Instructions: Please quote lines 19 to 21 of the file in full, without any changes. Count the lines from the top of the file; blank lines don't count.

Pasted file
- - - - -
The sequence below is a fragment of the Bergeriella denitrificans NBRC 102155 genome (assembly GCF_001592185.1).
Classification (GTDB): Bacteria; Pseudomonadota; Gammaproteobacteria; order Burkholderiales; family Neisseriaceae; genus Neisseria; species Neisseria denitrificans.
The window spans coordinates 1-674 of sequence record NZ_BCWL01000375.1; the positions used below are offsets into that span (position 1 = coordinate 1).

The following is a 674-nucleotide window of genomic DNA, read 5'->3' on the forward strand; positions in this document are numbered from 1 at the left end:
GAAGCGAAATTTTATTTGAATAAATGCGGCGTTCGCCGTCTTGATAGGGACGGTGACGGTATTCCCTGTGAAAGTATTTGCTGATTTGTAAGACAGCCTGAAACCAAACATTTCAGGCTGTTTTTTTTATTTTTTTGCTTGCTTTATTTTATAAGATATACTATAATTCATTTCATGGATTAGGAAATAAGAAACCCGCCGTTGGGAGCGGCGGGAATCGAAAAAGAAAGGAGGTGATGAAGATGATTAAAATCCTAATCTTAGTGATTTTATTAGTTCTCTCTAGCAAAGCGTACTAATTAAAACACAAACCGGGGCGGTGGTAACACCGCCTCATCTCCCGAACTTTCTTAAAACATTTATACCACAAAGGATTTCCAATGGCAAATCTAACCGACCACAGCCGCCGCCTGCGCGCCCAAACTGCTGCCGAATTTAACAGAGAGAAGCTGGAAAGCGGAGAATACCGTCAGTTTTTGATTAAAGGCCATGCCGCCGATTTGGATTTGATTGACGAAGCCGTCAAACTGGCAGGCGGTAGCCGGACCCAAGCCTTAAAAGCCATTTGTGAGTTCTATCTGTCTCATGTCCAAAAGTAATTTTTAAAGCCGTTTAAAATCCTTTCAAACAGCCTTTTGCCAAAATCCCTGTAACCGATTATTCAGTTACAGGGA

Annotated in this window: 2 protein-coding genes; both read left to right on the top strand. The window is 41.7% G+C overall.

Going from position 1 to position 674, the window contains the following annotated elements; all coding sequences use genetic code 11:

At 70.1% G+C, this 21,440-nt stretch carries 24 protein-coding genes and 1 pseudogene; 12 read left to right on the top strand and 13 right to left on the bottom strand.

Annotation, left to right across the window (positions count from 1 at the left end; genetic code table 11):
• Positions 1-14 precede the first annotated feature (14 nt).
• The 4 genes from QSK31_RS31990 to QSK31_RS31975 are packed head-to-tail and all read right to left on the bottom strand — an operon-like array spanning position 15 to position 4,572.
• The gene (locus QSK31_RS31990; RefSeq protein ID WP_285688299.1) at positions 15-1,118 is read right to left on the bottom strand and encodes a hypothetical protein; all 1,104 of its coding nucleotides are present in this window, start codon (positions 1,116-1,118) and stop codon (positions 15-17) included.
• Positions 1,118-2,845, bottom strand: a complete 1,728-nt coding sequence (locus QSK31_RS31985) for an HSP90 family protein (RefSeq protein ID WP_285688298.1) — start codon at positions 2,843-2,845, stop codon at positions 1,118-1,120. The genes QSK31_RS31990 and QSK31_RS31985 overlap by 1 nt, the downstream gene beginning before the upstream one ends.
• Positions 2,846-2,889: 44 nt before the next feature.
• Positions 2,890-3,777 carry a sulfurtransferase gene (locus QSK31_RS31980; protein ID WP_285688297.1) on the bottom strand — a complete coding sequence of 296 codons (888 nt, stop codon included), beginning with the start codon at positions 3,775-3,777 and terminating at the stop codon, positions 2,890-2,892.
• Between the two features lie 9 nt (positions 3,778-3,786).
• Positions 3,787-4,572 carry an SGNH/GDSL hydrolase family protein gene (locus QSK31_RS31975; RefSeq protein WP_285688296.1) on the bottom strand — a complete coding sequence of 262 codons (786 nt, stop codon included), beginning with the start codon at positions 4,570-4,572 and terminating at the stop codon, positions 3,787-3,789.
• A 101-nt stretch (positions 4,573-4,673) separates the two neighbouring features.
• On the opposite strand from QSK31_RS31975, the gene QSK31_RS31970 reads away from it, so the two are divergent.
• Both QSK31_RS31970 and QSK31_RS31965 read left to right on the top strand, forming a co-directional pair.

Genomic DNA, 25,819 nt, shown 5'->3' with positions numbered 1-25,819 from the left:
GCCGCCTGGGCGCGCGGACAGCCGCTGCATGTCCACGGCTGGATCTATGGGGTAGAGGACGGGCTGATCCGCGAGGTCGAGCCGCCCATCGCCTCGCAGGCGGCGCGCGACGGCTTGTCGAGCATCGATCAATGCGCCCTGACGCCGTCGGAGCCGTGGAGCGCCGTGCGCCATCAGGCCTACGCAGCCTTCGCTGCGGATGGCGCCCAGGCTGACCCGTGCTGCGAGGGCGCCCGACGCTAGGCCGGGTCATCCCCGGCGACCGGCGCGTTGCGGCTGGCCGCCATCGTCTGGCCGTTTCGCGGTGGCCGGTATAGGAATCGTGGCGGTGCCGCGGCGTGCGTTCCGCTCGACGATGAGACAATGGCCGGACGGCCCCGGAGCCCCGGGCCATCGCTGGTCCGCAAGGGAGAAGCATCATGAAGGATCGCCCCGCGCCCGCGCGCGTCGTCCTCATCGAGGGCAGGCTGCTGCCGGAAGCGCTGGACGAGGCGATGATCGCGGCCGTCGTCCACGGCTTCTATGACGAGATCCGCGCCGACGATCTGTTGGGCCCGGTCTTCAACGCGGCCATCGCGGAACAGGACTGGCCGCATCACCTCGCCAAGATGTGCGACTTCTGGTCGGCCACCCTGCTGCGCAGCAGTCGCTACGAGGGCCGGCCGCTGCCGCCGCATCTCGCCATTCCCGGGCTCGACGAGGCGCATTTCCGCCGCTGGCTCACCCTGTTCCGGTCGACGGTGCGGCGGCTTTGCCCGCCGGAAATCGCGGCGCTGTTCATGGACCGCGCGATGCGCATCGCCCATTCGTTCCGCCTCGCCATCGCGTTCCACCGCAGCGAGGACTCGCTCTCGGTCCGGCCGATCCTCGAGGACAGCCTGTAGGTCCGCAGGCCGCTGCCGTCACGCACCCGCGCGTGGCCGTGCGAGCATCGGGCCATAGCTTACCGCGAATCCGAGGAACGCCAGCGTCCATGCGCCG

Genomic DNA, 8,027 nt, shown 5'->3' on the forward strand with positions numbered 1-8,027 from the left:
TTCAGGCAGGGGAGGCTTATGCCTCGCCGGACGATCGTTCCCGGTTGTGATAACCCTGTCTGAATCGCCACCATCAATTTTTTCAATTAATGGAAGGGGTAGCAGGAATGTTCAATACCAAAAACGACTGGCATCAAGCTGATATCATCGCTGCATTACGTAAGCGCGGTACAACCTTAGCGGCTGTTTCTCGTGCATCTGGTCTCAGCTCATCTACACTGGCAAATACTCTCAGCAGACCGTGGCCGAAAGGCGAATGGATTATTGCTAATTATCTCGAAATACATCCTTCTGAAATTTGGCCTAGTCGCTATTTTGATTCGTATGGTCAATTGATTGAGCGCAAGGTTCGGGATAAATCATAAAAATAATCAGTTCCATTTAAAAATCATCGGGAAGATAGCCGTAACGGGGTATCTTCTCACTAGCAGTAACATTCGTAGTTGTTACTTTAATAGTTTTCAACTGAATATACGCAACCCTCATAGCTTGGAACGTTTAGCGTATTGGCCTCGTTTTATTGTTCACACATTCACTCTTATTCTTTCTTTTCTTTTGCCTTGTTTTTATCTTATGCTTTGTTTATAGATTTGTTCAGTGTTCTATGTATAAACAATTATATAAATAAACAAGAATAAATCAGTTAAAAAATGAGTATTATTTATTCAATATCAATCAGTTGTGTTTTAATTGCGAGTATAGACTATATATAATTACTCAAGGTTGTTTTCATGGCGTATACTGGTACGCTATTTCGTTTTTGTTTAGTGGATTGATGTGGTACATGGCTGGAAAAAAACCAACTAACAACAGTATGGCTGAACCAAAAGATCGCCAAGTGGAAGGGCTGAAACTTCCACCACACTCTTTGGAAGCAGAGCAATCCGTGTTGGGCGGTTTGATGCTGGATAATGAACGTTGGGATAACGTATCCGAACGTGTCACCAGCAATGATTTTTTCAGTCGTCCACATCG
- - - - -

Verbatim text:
• On the opposite strand from QSK31_RS31975, the gene QSK31_RS31970 reads away from it, so the two are divergent.
• Both QSK31_RS31970 and QSK31_RS31965 read left to right on the top strand, forming a co-directional pair.

Genomic DNA, 25,819 nt, shown 5'->3' with positions numbered 1-25,819 from the left: